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 July 2008, Edition 4, p.1

Whales Are Flying?

(from eco-page continued)

The German dirigibles are small, typically carrying around 12 passengers. Those operating in Monterey are 246 feet long. The massive Hindenburg was 803 feet long.

More visionary and ambitious projects, such as Manned Cloud (pictured below), are on the drawing board but not yet funded. Shaped and customized to look like a massive blue whale, Manned Cloud is over 800 feet in length. It is the inspiration of Jean-Marie Massaud and might seem like the mock-up of an idea by Leondardo or HG Wells.

Its planned cruising speed is 130 km/h with a maximum of 170 km/h. It boasts two main decks-the top deck featuring a restaurant, a library, a fitness suite and a spa. An additional sun-deck would sit on top of the double helium-filled envelopes.

The flamboyant Massaud feels the whale likeness of Manned Cloud is apt: "Whales are symbols of life in harmony with nature." The airships are relatively noiseless, and except for their size, blend with the sky. The smaller versions such as those made in Germany would seem to offer an unobtrusive way to view wildlife.

The design is not without critics. Thomas Brandt, CEO of Zeppelin-Rederei, dismisses the idea that zeppelins could be used as hotels. He points to the fact that even rigid-frame airships are unstable and subject to the flukes of changing weather.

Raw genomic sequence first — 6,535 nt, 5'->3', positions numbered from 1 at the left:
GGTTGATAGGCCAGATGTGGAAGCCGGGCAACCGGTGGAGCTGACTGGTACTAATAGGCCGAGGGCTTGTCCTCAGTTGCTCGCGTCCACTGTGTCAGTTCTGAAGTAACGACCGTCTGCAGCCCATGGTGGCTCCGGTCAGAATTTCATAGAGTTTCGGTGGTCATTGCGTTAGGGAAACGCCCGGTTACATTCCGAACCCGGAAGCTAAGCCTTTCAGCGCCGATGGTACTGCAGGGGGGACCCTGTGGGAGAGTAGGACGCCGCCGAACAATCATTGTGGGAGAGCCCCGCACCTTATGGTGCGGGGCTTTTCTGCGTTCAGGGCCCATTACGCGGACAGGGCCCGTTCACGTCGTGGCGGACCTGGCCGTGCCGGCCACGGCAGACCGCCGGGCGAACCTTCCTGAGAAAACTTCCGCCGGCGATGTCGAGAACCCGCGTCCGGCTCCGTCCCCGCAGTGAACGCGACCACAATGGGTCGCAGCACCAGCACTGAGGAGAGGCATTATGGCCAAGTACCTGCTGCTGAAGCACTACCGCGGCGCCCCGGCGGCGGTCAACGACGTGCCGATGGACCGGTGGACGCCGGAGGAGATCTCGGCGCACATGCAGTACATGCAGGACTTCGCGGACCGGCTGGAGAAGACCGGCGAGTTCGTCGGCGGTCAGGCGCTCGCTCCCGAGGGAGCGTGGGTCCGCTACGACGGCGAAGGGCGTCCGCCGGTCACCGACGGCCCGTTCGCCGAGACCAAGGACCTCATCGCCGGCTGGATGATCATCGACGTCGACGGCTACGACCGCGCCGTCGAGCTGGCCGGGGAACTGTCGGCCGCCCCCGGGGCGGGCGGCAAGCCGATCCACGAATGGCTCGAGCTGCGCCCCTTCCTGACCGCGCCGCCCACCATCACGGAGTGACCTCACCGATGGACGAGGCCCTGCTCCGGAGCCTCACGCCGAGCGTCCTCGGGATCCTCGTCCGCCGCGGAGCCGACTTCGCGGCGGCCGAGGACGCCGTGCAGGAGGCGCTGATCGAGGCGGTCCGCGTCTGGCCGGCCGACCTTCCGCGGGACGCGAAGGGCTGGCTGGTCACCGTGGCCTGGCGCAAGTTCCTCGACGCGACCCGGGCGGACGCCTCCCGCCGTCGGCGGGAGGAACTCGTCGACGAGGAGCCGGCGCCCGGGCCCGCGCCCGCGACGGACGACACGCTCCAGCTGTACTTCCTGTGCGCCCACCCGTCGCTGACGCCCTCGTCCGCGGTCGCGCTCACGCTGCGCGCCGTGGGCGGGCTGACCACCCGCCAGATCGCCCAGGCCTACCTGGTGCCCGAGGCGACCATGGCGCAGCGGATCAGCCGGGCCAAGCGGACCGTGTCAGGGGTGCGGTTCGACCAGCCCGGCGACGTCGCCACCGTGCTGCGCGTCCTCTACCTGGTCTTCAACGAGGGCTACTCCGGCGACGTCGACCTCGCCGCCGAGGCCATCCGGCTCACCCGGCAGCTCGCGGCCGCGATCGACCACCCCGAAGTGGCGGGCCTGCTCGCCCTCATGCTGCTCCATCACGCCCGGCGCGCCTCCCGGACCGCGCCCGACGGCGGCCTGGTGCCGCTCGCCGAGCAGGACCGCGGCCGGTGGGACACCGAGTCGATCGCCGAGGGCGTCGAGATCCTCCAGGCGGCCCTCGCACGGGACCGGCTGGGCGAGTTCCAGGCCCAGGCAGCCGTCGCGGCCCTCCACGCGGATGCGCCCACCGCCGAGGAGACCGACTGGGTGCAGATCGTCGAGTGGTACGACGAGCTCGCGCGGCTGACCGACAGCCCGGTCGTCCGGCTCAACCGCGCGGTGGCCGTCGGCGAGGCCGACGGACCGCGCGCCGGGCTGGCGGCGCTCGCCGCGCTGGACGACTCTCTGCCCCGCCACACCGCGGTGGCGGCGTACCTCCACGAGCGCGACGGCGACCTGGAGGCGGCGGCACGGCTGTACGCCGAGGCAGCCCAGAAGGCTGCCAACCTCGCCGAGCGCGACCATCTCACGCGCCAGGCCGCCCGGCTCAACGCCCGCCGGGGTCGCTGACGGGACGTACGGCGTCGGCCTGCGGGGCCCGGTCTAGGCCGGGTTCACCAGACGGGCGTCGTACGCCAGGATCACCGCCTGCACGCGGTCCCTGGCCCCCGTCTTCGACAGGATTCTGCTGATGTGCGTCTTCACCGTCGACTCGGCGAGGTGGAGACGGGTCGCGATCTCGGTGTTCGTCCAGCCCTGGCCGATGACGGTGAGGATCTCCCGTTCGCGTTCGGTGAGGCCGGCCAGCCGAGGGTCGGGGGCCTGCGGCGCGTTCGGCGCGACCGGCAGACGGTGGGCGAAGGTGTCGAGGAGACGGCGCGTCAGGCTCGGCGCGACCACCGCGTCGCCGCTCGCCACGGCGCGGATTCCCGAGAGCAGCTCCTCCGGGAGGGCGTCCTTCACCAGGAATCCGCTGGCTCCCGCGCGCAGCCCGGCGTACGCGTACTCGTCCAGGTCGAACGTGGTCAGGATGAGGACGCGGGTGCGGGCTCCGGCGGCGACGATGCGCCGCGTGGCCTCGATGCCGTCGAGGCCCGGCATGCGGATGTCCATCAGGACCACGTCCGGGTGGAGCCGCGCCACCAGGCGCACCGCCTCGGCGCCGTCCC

Promising Contraception Used for Elephant Birth Control in South Africa

Wildlife vets at the Makalali Reserve in S. Africa have pioneered a promising approach to elephant population-control that seems effective without major side-effects on elephants. It involves a vaccination that can be administered by helicopter to fertile elephant cows.

This method is reversible and doesn't seem to affect the vaccinated cows, except for the discomfort and disruption of being darted and sedated. Earlier hormonal vaccines possessed many side-effects. They also introduced potentially dangerous chemicals into water and food supply.

Vets and local ecologists hope that the new vaccine may eventually supplant culling--human killing of elephants to reduce population size. South Africa slaughtered a total of 14,562 elephants between 1967 and 1994. Developed by the S. African wildlife vet, Hank Bertschinger, the vaccine uses proteins extracted from eggs produced by female pigs to prevent sperm from fertilizing an elephant egg.

The Makalali program involves monitoring to check on the effectiveness of the vaccine. Sometimes booster shots are required to keep the cows from becoming pregnant. Monitoring also establishes whether herds are stable and sustainable.

Since 2000, the elephant population of the Greater Makalali Private Game Reserve has been managed entirely through contraception. Today 23 of the 28 females of reproductive age being treated with a yearly contraceptive injection. This followed promising results in field trials in 1996 at the Kruger National Park (KNP). The research at Malakali has also shown that herds will try to avoid darting but avoidance stops a few weeks after the last vaccine is administered.